While again taking the post-disaster social situation as its theme, Time’s Journey Through a Room is an extremely meticulous scrutiny of the mental conflicts and arbitrary emotions of individuals preceding their social alienation. It expands upon these observations, bringing onto the stage new, unprecedented presentations from which they have been derived. The feelings that welled up in the breasts of people in Japan in the days right after the disaster struck were not confined to grief and unease; there was also a sprinkling of hope that ‘things would get better’ as a result. Those who today go on living, when it is no longer possible to have hope, are tormented by its pure and simple expression through the ghosts of the ones who died still embracing that kind of hope for the future. It makes them want to plug their ears and turn away. By way of Okada’s script and the physical movements of the actors, which reach new heights of intensity, the invisible mental anguish and pain are fused into a closely-knit and multi-layered relationship with the sound and space designed by contemporary artist Tsuyoshi Hisakado, who suffuses these elements with subtle shading. The manner in which the whole is presented makes it appear as though the piece is directed into the emotions, bound to deeply move those who see it.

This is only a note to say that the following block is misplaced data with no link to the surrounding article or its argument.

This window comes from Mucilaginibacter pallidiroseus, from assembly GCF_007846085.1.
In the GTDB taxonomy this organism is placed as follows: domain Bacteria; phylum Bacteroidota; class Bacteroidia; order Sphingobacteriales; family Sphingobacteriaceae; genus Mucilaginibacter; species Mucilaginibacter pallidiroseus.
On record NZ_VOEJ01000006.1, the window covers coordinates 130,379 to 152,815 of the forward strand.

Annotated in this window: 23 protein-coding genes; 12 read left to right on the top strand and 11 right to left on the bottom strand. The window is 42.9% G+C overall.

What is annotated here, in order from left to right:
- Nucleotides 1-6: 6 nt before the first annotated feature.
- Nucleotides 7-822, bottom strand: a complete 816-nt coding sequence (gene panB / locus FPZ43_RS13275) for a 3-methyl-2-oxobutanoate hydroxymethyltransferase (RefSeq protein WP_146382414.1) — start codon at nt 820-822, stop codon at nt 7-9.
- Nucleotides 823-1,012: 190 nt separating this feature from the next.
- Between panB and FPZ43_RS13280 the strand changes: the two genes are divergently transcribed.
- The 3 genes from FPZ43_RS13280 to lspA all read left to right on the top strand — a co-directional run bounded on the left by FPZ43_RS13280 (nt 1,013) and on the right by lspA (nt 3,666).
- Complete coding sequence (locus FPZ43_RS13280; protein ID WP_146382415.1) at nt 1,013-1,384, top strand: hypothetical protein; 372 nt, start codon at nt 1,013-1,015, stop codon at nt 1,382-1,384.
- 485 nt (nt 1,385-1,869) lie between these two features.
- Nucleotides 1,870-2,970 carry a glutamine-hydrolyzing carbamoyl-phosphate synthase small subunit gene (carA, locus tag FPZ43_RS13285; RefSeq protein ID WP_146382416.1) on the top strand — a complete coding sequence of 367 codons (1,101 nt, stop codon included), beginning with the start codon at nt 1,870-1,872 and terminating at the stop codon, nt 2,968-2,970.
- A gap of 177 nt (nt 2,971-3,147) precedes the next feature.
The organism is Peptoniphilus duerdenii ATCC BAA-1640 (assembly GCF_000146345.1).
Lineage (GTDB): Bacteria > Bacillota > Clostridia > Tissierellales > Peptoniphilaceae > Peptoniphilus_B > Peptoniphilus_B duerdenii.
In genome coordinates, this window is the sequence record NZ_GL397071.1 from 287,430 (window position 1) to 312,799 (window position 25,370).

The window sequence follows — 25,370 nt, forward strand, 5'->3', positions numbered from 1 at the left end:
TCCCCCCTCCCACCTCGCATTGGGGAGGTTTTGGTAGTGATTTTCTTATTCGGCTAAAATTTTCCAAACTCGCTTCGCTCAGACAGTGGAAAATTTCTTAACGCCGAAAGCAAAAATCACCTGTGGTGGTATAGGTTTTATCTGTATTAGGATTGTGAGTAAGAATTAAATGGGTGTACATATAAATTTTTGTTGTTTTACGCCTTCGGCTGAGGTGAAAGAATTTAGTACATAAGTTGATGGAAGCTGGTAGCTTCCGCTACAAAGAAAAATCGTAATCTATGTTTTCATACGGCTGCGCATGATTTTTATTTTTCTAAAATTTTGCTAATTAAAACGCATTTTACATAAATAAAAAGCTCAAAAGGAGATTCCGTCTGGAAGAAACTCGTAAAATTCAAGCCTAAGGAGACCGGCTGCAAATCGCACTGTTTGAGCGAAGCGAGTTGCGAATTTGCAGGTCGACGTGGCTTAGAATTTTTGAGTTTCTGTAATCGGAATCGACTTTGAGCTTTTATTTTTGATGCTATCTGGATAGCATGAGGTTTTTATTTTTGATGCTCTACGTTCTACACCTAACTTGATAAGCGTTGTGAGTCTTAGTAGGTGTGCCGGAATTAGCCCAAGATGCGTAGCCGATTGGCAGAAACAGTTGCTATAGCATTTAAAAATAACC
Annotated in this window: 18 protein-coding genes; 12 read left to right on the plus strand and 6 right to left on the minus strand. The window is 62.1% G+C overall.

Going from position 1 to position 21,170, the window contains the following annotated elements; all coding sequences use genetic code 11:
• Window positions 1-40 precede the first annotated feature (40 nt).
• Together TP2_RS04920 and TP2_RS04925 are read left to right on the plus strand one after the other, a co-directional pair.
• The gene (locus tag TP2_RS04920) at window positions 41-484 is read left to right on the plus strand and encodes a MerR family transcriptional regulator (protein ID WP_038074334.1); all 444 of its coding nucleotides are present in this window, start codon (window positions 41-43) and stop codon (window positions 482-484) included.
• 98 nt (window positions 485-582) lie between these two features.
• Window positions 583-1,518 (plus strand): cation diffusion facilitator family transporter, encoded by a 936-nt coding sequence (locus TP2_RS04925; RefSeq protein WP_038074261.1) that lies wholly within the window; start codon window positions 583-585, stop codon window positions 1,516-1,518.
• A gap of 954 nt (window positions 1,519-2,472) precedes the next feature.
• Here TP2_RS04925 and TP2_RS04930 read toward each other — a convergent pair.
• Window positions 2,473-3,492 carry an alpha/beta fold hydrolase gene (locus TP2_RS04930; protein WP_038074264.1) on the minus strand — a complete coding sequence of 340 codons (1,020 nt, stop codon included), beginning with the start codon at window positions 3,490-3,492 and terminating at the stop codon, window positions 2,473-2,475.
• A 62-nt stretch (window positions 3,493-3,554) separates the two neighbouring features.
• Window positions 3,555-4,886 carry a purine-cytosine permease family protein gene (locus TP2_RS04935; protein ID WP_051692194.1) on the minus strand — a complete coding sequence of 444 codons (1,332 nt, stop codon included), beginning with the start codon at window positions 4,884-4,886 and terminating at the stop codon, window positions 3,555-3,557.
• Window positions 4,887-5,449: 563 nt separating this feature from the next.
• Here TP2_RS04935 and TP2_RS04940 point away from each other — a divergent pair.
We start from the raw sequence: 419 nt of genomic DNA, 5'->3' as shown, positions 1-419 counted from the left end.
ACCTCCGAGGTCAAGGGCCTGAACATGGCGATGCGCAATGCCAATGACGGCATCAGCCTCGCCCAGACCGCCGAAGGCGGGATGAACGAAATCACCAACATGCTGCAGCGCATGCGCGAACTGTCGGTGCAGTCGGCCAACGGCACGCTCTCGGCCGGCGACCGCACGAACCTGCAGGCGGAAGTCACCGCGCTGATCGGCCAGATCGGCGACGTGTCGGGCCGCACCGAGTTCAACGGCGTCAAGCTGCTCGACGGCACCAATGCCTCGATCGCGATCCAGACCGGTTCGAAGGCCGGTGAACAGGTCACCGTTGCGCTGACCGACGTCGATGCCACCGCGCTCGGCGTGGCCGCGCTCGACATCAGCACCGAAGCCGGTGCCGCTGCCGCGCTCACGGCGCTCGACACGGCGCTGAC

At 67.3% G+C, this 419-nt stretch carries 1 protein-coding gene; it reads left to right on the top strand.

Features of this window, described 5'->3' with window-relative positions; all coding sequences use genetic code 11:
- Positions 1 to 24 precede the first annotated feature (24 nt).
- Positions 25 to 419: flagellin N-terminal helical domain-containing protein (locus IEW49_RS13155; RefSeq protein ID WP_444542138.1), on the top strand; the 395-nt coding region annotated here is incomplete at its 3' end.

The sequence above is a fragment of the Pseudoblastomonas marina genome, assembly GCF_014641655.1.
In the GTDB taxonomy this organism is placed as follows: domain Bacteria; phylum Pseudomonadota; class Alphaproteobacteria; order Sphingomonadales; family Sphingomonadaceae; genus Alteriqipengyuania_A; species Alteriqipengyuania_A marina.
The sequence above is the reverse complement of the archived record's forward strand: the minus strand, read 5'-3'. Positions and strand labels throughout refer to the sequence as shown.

The finely tuned approaches to the respective media of words, body, sound, and space come together on stage and wash over the audience in a wave. The work is nothing less than an interlude for each of its members to confront his or her own memories and experiences.

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Toshiki Okada (b. 1973) is a Japanese playwright, director and founder of the theatre company chelfitsch. Since 1997 he has written and directed all of the company’s productions, practising a distinctive methodology for creating plays, and has become known for his use of hypercolloquial Japanese and unique choreography. In 2005, Okada’s play Five Days in March won the prestigious 49th Kishida Kunio Drama Award. Okada participated in the Toyota Choreography Award 2005 with Air Conditioner (Cooler) (2005), garnering much attention. In February 2007, his book consisting of two novellas, Watashitachi ni Yurusareta Tokubetsu na Jikan no Owari (The End of the Special Time We Were Allowed), was published and was awarded the 2008 Oe Kenzaburo Prize. In 2013, his first book on theatre studies was published by Kawade Shobo Shinsha (Tokyo). Toshiki Okada’s work has featured at the Kunstenfestivaldesarts several times since 2007, including Five Days in March in 2007 and the world premiere of Ground and Floor in 2013. He was recently commissioned to direct his works in a repertory program at the Münchner Kammerspiele, for three seasons starting in 2016.

Toshiki Okada at the Kunstenfestivaldesarts
2007: Five Days in March
2008: Freetime
2010: Hot Pepper, Air Conditioner, and the Farewell Speech
2010: Kamishibai (w/ Shinji Abe)
2011: The Sonic Life of a Giant Tortoise
2011: We Are the Undamaged Others
2013: Ground and Floor